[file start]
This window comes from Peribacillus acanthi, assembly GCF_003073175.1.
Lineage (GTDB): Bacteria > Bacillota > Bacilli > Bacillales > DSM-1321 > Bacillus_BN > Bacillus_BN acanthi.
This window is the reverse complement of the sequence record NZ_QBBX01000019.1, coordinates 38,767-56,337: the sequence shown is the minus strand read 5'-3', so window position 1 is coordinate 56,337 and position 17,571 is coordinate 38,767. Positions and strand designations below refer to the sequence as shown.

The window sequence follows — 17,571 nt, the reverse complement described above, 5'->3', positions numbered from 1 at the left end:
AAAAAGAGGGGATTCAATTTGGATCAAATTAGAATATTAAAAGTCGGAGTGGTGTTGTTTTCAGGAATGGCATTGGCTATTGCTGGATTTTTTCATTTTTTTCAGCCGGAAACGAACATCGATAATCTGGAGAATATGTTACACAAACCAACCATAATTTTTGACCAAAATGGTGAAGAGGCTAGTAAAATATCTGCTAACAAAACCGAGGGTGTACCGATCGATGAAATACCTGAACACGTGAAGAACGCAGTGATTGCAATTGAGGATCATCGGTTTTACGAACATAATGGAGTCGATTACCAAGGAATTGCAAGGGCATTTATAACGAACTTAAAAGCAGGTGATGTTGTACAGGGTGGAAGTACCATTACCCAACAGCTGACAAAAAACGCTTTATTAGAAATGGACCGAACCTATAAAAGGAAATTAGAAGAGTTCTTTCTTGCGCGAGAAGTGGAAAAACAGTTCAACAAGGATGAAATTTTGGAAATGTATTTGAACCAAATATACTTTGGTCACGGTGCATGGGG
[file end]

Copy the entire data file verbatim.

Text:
This window comes from Peribacillus acanthi, assembly GCF_003073175.1.
Lineage (GTDB): Bacteria > Bacillota > Bacilli > Bacillales > DSM-1321 > Bacillus_BN > Bacillus_BN acanthi.
This window is the reverse complement of the sequence record NZ_QBBX01000019.1, coordinates 38,767-56,337: the sequence shown is the minus strand read 5'-3', so window position 1 is coordinate 56,337 and position 17,571 is coordinate 38,767. Positions and strand designations below refer to the sequence as shown.

The window sequence follows — 17,571 nt, the reverse complement described above, 5'->3', positions numbered from 1 at the left end:
AAAAAGAGGGGATTCAATTTGGATCAAATTAGAATATTAAAAGTCGGAGTGGTGTTGTTTTCAGGAATGGCATTGGCTATTGCTGGATTTTTTCATTTTTTTCAGCCGGAAACGAACATCGATAATCTGGAGAATATGTTACACAAACCAACCATAATTTTTGACCAAAATGGTGAAGAGGCTAGTAAAATATCTGCTAACAAAACCGAGGGTGTACCGATCGATGAAATACCTGAACACGTGAAGAACGCAGTGATTGCAATTGAGGATCATCGGTTTTACGAACATAATGGAGTCGATTACCAAGGAATTGCAAGGGCATTTATAACGAACTTAAAAGCAGGTGATGTTGTACAGGGTGGAAGTACCATTACCCAACAGCTGACAAAAAACGCTTTATTAGAAATGGACCGAACCTATAAAAGGAAATTAGAAGAGTTCTTTCTTGCGCGAGAAGTGGAAAAACAGTTCAACAAGGATGAAATTTTGGAAATGTATTTGAACCAAATATACTTTGGTCACGGTGCATGGGG